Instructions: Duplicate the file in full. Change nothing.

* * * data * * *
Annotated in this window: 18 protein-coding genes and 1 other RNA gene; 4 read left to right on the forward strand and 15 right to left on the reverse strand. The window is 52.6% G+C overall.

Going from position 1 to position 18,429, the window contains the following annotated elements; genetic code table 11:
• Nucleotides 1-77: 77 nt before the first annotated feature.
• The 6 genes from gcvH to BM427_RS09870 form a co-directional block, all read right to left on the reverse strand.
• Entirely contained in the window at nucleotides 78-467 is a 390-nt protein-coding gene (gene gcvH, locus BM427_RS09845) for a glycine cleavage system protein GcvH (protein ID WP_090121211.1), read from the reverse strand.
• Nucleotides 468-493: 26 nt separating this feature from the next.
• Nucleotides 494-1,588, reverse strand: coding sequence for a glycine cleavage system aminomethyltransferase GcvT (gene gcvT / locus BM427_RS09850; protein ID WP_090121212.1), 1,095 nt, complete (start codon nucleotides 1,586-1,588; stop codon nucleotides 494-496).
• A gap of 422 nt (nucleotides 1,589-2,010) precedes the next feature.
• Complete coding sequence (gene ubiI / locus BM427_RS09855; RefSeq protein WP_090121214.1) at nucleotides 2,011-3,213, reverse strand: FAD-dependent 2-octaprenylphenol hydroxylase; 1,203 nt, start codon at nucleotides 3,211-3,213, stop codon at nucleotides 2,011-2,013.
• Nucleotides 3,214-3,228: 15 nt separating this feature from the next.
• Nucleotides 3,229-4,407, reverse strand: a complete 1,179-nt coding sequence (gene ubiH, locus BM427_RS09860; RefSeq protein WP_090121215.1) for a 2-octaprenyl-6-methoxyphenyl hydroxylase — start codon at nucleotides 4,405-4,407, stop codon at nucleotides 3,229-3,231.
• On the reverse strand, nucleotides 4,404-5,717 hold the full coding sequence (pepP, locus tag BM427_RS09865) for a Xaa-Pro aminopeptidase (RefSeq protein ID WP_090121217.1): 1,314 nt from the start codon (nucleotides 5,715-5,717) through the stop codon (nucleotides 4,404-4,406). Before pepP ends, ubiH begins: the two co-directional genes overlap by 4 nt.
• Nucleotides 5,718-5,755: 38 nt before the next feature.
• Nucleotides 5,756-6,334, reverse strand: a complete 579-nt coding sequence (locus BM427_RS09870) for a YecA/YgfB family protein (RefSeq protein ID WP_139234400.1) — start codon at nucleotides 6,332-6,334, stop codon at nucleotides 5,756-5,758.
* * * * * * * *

Annotated in this window: 18 protein-coding genes and 1 other RNA gene; 4 read left to right on the forward strand and 15 right to left on the reverse strand. The window is 52.6% G+C overall.

Going from position 1 to position 18,429, the window contains the following annotated elements; genetic code table 11:
• Nucleotides 1-77: 77 nt before the first annotated feature.
• The 6 genes from gcvH to BM427_RS09870 form a co-directional block, all read right to left on the reverse strand.
• Entirely contained in the window at nucleotides 78-467 is a 390-nt protein-coding gene (gene gcvH, locus BM427_RS09845) for a glycine cleavage system protein GcvH (protein ID WP_090121211.1), read from the reverse strand.
• Nucleotides 468-493: 26 nt separating this feature from the next.
• Nucleotides 494-1,588, reverse strand: coding sequence for a glycine cleavage system aminomethyltransferase GcvT (gene gcvT / locus BM427_RS09850; protein ID WP_090121212.1), 1,095 nt, complete (start codon nucleotides 1,586-1,588; stop codon nucleotides 494-496).
• A gap of 422 nt (nucleotides 1,589-2,010) precedes the next feature.
• Complete coding sequence (gene ubiI / locus BM427_RS09855; RefSeq protein WP_090121214.1) at nucleotides 2,011-3,213, reverse strand: FAD-dependent 2-octaprenylphenol hydroxylase; 1,203 nt, start codon at nucleotides 3,211-3,213, stop codon at nucleotides 2,011-2,013.
• Nucleotides 3,214-3,228: 15 nt separating this feature from the next.
• Nucleotides 3,229-4,407, reverse strand: a complete 1,179-nt coding sequence (gene ubiH, locus BM427_RS09860; RefSeq protein WP_090121215.1) for a 2-octaprenyl-6-methoxyphenyl hydroxylase — start codon at nucleotides 4,405-4,407, stop codon at nucleotides 3,229-3,231.
• On the reverse strand, nucleotides 4,404-5,717 hold the full coding sequence (pepP, locus tag BM427_RS09865) for a Xaa-Pro aminopeptidase (RefSeq protein ID WP_090121217.1): 1,314 nt from the start codon (nucleotides 5,715-5,717) through the stop codon (nucleotides 4,404-4,406). Before pepP ends, ubiH begins: the two co-directional genes overlap by 4 nt.
• Nucleotides 5,718-5,755: 38 nt before the next feature.
• Nucleotides 5,756-6,334, reverse strand: a complete 579-nt coding sequence (locus BM427_RS09870) for a YecA/YgfB family protein (RefSeq protein ID WP_139234400.1) — start codon at nucleotides 6,332-6,334, stop codon at nucleotides 5,756-5,758.